The only answer is to really concentrate and to focus on personal discipline, effective leadership/teamwork (one of our competencies), and an insistence on the same from the crew. Call out the threat at the briefing stage and avoid or trap it by demonstrating effective flight deck management. Here’s an example; vary the format according to your company’s procedure:

Threats Brief: “Distraction is a threat today. Today we all received an email saying that the company is to make half the work force redundant and my pay is going down by 50%. I’m going to struggle financially (verbalise what the threat is and why it’s relevant). Errors might include incomplete/missing checks, briefings or procedures. What can you think of to mitigate this? …… Thank you (be interactive). As well as your great suggestion (show you value your crew input) I think we can manage this by strict adherence to the sterile flight deck rule. Please use active monitoring (Not sure what this is? Monitoring Matters UK CAA Paper 2013/02) to check my performance (Mitigating actions/management of the threat). Please call me out if I miss something (Give the crew permission to challenge you). Let’s set aside some time to talk about it during the turn-around (plan a time to discuss the problem so it isn’t left hanging).

Motivation

What was it that made you want to become an airline pilot in the first place? For some of us it was a long time ago and our initial motivations are lost in time. For others the thoughts might be a little more recent. For all of us, attractive pensions and flexible contracts were probably not the main drivers.

For many of us, our motivations were aspirational, and we probably haven't revisited them for awhile. But now more than at any time, perhaps it's time to re-examine what we do and why we do it. As we face a struggle to maintain our quality of life - or even our careers- the reasons why we fly and the rewards we get from the experience should in part determine how we move forward.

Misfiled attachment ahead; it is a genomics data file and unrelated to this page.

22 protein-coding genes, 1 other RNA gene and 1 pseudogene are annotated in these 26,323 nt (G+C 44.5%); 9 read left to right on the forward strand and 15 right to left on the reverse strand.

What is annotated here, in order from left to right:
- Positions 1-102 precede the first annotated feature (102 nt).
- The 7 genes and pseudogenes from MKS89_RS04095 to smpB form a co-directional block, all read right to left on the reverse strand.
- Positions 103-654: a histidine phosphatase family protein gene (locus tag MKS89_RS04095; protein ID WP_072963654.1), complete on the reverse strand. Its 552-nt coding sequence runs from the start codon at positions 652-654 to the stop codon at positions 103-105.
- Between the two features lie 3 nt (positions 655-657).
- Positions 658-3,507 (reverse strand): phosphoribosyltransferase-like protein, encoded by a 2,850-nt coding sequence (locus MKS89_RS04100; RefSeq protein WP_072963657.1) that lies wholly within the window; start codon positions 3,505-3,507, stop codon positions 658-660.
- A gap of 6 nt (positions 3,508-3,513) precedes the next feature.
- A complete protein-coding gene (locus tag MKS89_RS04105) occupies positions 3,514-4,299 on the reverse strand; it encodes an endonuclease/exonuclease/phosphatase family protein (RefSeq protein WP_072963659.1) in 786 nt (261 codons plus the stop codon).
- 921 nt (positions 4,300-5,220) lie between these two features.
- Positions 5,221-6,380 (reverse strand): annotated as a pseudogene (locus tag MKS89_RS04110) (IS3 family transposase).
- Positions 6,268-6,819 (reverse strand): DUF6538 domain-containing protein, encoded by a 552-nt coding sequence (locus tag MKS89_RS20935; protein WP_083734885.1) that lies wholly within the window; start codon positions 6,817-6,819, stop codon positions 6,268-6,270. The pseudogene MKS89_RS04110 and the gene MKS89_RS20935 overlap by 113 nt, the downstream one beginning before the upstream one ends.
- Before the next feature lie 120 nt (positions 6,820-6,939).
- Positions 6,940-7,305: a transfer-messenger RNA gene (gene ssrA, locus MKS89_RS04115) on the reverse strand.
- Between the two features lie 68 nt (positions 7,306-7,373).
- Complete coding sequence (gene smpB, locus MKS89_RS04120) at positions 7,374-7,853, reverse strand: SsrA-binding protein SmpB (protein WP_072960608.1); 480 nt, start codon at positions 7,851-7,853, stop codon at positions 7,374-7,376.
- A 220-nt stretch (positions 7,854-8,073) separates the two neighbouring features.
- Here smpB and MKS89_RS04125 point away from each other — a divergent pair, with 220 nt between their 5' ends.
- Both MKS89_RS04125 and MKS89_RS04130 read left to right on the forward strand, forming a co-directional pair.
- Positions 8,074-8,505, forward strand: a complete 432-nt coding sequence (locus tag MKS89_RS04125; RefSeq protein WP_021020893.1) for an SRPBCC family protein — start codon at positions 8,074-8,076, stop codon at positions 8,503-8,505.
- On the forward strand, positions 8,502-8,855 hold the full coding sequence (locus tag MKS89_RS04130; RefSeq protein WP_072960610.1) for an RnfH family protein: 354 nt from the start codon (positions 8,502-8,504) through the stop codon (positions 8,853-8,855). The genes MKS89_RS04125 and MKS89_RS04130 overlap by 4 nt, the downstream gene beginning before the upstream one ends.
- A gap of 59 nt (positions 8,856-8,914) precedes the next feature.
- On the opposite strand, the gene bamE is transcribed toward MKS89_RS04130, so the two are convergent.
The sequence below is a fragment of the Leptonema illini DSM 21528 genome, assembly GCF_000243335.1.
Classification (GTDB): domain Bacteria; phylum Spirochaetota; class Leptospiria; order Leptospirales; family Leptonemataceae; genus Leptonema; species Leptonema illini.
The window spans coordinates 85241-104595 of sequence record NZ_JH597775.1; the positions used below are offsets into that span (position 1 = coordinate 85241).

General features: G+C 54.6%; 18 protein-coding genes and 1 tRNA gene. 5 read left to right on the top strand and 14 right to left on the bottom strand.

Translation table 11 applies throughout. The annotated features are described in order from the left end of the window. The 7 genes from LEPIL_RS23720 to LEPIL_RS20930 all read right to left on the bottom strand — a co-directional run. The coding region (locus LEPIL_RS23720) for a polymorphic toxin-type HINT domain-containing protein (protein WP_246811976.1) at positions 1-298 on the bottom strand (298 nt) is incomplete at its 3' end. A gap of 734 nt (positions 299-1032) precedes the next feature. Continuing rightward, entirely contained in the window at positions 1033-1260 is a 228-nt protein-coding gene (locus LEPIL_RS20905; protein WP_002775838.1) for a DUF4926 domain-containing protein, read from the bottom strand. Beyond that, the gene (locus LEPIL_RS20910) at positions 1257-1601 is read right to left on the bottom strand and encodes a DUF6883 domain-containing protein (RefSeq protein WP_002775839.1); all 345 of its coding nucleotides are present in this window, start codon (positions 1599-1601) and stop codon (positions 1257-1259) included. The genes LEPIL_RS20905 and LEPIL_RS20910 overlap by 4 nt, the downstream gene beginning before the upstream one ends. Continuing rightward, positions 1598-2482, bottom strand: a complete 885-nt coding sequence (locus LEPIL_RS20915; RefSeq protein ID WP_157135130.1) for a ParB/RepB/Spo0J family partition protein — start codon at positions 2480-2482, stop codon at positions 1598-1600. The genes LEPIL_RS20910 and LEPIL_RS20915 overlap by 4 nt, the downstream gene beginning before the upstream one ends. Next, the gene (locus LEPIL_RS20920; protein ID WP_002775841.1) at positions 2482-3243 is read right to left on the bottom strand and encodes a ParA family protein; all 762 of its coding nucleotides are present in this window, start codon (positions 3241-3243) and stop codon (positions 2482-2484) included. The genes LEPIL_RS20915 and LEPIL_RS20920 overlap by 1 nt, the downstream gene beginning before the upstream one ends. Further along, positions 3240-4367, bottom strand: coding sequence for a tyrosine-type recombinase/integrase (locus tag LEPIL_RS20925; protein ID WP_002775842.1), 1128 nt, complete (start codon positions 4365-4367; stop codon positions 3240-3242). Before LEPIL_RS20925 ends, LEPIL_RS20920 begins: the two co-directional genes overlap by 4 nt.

We need to look at our motivation because it drives us to struggle, to succeed, to get up when we are knocked down. It has a huge effect on our sense of wellbeing. So we should have some understanding of what form motivation takes and whether we are doing all we can to develop our motivation in a healthy and constructive way.

Motivation is generally considered in two forms; either intrinsic (the motivation is internal and you derive pleasure from the task itself. You like to feel competent, that you did a good job), or extrinsic (the motivation is external and you derive pleasure from the rewards it brings you, such as pay rise or promotion).

In order to derive lasting satisfaction in your job, both motivations are required but intrinsic motivation is generally considered essential. You are unlikely to continue to enjoy your job for long unless you get a personal 'buzz' from doing it well.

So, when you sit down to start your revision for your recurrent sim, are you looking to do as well as you can, to learn something new or perhaps develop your skills , or are you only focussed on getting your licence signed and picking up your pay?

In order to develop intrinsic motivation skills you need to focus on your needs.

A feeling of competence is important - knowing what you are doing, and being capable of performing to a professional level, makes you feel good about yourself. This stems from the core competencies including: knowledge, leadership & team work and decision making.

You will also need to feel a sense of self determination - that you are in control of your own success. The feeling that you were responsible for the behaviour that led to your success is a strong motivational driver. The effects of furlough and unpaid leave remove some of this self determination and so can undermine intrinsic motivation.

Remove either of these competence or self-determination elements and intrinsic motivation can start to degrade.

As we discussed previously in the self confidence section, goals and goal setting skills feature highly in motivational strategy. You can read more about goals in 'Successful Personal Development', which you can find in the 'Our Courses' menu. Think about how your goals make you feel. Which are ego orientated (do they make you look good) and which are task orientated (do they make you feel good about having performed to the best of your ability). You are likely to need both, but task orientated goals are most beneficial in the longer term.

Set yourself achievable goals. For example, an Airbus pilot might think: 'In this session, I'm going to look at why a double RadAlt failure makes an approach really challenging, and how I can mitigate the threats'. Direct your work to achieve those goals that you have set for yourself. Refer to the competencies table frequently to direct your thoughts. Remember that a competency demonstrated in one context is very likely to be displayed in another, so you can allow your confidence to develop as you work.

Credits:

Created by Aquila Jet Training Ltd.